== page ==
Childress made some significant strides in being more accommodating in what he called “his second trip around the track.” He started a council of veteran players that he met with weekly to hear what was on the minds of the players and what they would like to see in the way of personnel decisions during games. He also turned much of the play-calling over to offensive coordinator Darrell Bevell, something he never had under Andy Reid while the O.C. of the Eagles. His second year was much better than his first – and not just in terms of wins and losses.
“I think second-year relationships are huge – whether it be the second year in the system, the second year knowing the coach that is coaching you or the second year knowing the head coach that is standing in front of you,” Childress said. “I thought I saw those things grow significantly this year.”
Are we seeing a kinder, gentler Chilly? Maybe. But are we seeing a team that is buying into his philosophy a lot more than we did a year ago? It seems like it.
Brad Childress, you are now officially off the hot seat.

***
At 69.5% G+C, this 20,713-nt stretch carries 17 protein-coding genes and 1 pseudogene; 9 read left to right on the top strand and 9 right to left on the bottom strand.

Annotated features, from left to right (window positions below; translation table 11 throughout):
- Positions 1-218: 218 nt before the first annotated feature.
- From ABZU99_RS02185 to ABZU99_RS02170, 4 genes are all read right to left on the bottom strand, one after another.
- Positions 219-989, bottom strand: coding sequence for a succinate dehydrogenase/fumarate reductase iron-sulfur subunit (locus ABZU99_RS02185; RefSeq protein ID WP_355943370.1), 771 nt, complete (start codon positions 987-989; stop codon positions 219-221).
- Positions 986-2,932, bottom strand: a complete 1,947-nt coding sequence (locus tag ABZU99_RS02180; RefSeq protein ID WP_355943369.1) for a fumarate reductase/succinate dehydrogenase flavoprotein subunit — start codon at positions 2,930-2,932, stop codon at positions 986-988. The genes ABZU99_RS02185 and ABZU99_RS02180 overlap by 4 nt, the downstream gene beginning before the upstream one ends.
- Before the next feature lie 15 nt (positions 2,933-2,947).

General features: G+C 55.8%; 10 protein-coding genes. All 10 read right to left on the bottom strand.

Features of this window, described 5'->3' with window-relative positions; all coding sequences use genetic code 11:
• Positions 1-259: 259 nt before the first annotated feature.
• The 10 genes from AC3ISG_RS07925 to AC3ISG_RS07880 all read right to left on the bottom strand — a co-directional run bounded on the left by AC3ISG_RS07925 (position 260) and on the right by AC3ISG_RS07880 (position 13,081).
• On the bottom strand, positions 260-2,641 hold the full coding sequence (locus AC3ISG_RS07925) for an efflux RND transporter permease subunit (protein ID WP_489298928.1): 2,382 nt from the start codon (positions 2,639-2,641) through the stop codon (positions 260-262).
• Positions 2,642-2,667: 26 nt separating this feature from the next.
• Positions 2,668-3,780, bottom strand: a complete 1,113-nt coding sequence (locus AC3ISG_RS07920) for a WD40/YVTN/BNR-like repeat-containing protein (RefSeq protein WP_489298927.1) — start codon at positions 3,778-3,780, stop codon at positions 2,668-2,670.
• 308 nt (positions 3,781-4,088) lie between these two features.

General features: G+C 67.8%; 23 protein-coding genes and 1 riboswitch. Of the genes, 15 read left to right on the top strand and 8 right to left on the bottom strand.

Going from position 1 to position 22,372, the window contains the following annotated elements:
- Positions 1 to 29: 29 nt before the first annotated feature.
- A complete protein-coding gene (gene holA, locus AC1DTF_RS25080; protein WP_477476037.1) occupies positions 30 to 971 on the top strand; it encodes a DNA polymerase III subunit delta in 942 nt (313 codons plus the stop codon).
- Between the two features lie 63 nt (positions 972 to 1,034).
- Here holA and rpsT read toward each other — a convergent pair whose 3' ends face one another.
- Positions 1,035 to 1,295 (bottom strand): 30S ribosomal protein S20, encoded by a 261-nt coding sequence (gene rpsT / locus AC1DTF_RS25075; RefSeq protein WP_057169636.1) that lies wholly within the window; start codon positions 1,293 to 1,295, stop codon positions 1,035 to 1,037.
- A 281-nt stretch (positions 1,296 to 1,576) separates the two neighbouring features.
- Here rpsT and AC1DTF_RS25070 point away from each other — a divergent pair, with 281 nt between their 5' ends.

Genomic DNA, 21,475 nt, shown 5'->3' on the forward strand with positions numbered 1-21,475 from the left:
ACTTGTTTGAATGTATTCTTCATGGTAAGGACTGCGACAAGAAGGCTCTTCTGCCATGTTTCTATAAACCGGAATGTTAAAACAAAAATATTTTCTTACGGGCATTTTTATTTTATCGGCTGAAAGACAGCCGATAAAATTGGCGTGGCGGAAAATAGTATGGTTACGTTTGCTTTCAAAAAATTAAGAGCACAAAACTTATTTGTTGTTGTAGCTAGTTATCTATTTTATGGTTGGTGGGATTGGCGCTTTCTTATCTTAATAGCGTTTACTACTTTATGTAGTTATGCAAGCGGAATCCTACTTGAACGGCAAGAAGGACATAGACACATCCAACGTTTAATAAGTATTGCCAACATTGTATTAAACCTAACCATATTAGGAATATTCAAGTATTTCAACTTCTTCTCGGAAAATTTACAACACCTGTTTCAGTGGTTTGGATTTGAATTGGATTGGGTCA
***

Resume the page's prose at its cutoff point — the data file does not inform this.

* While Vikings fans had legitimate reasons to be worried about losing defensive coordinator Mike Tomlin when he interviewed with the Steelers last year and eventually was given the head coaching job, there shouldn’t be the same level of panic that Leslie Frazier will get hired by the Dolphins. In his short time at the helm of the organization, Bill Parcells has already cleared out just about every vestige of the previous regime and seems to be molding it in his own image. He likely will pick a head coach that he has some personal experience with, something he and Frazier don’t have. But it is a sign that yet another Vikings coordinator is on the short list of franchises looking for a new head coach and fans should get used to hearing his name pop up in those conversations.